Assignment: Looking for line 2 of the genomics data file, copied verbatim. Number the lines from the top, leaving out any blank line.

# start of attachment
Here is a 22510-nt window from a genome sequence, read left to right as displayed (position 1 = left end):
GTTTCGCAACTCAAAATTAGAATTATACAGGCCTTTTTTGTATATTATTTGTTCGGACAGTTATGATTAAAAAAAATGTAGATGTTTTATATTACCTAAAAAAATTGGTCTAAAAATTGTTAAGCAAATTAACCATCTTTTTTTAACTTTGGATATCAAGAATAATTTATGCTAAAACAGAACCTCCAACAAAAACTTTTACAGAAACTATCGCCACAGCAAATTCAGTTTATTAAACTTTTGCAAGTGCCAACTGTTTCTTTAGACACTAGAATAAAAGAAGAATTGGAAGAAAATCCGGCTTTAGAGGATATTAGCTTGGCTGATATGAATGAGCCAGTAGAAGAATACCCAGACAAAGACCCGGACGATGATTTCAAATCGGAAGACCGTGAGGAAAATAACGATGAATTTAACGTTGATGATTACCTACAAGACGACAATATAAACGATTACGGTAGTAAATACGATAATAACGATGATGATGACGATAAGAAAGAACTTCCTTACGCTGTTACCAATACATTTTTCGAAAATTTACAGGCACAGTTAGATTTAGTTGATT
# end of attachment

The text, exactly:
GTTTCGCAACTCAAAATTAGAATTATACAGGCCTTTTTTGTATATTATTTGTTCGGACAGTTATGATTAAAAAAAATGTAGATGTTTTATATTACCTAAAAAAATTGGTCTAAAAATTGTTAAGCAAATTAACCATCTTTTTTTAACTTTGGATATCAAGAATAATTTATGCTAAAACAGAACCTCCAACAAAAACTTTTACAGAAACTATCGCCACAGCAAATTCAGTTTATTAAACTTTTGCAAGTGCCAACTGTTTCTTTAGACACTAGAATAAAAGAAGAATTGGAAGAAAATCCGGCTTTAGAGGATATTAGCTTGGCTGATATGAATGAGCCAGTAGAAGAATACCCAGACAAAGACCCGGACGATGATTTCAAATCGGAAGACCGTGAGGAAAATAACGATGAATTTAACGTTGATGATTACCTACAAGACGACAATATAAACGATTACGGTAGTAAATACGATAATAACGATGATGATGACGATAAGAAAGAACTTCCTTACGCTGTTACCAATACATTTTTCGAAAATTTACAGGCACAGTTAGATTTAGTTGATT